Therapist: They have a technique?

Angel: Basically, there are two tricks. One is consistency. You know, you do something just once and everybody’s talking about it. You continue doing it over and over like nothing happened, and they take it for granted. It’s a cover-up game. I figured that out without even going to their dumb institution.

Therapist: And the other trick?

Angel: That’s a matching game. Gets a little more complex, but still pretty insipid. You match up behaviors with the features of objects, so that things appear to be behaving according to their own makeup. Water looks and feels like it should flow, so you do that with it and just keep doing it. Stuff that looks weightier gets more weight. Ethereal stuff gets less weight. Eventually, people may even start believing that everything just follows a simple one-dimensional paradigm of cause and effect. Isn’t that crazy? It’s a 26-dimensional universe with 61386 channels of resolution, and these guys make it look like time has only one dimension!

Therapist: Sounds like that takes a lot of skill, ingenuity, knowledge . . .

Angel: And no inspiration. You know who that track is for? It’s for the guy who can make Chopin and Liszt sound like computer-generated trivia. Guys who can take a masterpiece of a landscape and make a six-color paint-by-numbers set out of it. Guys who can transform the world’s most hilarious joke into a bedtime story.

Like Joe Angel. You know, the kid with the bowtie and neatly combed hair? Why, I remember when Joe bought his first fireworks set. He handed out earplugs to the whole neighborhood and made sure to set it off in the middle of the day when nobody was home. At carefully planned, three-minute intervals—just to be consistent. Then he mailed out letters of apology . . .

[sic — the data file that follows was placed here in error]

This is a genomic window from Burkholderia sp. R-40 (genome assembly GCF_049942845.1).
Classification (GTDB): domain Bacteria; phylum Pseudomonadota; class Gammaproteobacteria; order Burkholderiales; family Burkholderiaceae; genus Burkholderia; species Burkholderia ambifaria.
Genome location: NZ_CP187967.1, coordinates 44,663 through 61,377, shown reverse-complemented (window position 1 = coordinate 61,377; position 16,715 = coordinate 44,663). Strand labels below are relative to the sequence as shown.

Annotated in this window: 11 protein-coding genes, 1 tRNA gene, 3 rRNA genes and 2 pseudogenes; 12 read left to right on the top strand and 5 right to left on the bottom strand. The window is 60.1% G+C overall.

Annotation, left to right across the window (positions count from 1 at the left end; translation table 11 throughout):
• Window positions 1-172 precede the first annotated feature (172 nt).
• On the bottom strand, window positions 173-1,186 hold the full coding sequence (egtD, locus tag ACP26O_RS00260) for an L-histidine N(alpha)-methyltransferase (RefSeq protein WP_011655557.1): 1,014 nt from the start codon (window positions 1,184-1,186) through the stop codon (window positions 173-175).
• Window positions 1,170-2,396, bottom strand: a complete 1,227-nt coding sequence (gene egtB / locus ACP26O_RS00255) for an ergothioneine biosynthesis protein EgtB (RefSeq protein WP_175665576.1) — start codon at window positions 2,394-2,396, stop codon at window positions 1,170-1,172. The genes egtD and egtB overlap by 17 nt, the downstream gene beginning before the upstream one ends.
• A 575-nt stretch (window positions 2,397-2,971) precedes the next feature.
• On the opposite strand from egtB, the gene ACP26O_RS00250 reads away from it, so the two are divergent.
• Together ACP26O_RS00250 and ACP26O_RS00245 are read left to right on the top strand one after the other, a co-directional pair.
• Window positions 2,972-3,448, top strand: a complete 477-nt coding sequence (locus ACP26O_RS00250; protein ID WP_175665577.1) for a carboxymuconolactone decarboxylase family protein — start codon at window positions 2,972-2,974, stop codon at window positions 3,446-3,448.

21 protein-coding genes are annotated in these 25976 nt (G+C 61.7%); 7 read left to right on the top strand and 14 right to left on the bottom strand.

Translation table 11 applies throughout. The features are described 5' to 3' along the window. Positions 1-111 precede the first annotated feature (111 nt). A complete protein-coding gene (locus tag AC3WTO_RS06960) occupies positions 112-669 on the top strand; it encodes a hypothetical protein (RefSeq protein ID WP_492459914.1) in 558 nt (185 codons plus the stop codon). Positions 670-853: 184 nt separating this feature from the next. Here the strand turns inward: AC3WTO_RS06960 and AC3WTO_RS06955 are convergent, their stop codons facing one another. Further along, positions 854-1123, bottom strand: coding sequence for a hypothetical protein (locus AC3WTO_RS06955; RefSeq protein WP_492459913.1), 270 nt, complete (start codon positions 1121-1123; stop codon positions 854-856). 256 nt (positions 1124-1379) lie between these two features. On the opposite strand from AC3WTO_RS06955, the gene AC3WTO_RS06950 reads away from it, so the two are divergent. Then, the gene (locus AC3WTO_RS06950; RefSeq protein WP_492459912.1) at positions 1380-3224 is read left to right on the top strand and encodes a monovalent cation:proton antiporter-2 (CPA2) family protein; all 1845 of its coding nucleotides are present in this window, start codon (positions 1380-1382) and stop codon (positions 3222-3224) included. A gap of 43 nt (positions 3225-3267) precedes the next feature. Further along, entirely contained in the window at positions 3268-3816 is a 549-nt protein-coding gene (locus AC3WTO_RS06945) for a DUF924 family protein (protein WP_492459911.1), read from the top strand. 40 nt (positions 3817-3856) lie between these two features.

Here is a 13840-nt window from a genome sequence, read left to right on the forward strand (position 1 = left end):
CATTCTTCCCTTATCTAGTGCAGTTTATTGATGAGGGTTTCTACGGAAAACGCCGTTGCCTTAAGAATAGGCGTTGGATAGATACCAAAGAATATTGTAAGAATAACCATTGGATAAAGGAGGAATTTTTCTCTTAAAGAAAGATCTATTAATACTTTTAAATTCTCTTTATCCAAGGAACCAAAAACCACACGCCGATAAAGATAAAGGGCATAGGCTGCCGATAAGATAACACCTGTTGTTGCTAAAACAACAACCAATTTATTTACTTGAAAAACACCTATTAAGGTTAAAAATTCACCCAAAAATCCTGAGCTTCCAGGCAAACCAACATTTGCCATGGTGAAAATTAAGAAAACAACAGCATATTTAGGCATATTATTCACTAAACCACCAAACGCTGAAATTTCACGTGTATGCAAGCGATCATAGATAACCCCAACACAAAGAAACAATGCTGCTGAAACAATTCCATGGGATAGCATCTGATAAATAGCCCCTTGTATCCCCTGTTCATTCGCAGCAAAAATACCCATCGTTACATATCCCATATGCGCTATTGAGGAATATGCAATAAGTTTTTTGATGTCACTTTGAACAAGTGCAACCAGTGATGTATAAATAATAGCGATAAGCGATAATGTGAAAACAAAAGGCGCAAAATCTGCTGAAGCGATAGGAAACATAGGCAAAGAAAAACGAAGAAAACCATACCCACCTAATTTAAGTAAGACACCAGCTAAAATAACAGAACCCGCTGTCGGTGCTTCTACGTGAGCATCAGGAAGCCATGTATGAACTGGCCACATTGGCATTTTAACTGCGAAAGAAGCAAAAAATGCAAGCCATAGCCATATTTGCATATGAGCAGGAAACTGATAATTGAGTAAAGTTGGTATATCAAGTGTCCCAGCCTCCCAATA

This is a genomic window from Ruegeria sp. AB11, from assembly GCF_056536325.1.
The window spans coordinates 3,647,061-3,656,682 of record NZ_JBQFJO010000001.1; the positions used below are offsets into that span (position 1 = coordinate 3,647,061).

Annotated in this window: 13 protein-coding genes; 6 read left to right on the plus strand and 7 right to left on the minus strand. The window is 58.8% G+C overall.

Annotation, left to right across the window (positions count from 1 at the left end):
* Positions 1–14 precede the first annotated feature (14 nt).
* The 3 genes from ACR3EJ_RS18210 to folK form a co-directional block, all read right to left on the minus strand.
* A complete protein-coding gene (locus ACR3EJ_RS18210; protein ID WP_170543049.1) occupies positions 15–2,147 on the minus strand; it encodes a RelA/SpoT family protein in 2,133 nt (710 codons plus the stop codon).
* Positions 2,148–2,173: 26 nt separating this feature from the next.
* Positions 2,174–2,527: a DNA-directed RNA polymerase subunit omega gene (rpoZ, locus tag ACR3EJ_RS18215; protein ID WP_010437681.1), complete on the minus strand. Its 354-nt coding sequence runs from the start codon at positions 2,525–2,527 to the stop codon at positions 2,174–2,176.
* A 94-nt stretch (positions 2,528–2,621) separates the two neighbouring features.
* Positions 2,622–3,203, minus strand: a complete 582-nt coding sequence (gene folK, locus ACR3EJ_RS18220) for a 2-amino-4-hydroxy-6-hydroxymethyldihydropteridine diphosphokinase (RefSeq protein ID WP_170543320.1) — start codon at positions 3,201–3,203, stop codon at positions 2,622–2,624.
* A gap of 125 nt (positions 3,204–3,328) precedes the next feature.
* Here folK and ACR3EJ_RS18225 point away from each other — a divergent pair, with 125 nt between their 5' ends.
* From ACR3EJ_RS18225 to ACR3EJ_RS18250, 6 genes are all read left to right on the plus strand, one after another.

Therapist: And you disagree with this sort of procedure.

Angel: Blow the neighborhood to pieces, that’s what I say! If you're not going to shock anyone, what’s the point? That’s why they put me in Track B.

Therapist: That’s the destructive track? Like the Angels of Doom type of thing?

Angel: Destructive? Doom? Are you kidding?! Track B are the ultimate angels! Why, if it weren’t for us, humanity would never have survived this long. You would all have been zapped—by totally natural causes, of course—at the very first act of inconsistency.

Therapist: By the Track A guys?

Angel: And Track C. And Track D. Why, if it were up to them, anything that didn’t fit in to a neat, orderly scheme of things wouldn’t exist longer than a nanosecond. They’re all procedural programmers—everything’s got to be real predictable, including the end user. And, as we all know, nothing’s messier than a human being. Bad end users. Bad, bad, bad.

Therapist: And just why are you seeing me then?

Angel: You guys are just so chaotic, wild, unpredictable, mischievous, erratic and totally lovable! Just nothing you do fits into any pattern. You know, there’s nothing in the universe as unpredictable and messy as a human being. That’s why I find you so fascinating. And so do all the other Track B guys. We strongly identify with you. That’s why we're always out there saving your skin at the last moment.

Therapist: Track B is . . . Cognitive Therapy? Object Programming? Chaos Theory?

Angel: Track B is the Supernatural Track. Miracles. Signs, Wonders. Blow consistency and nature out the door! Without us, you guys would be nowhere! Take yourself, for example. You know how many times over the last twenty-four hours one of my friends had to whisk you out of the hands of those nature fiends with an open miracle?

Therapist: I didn’t notice.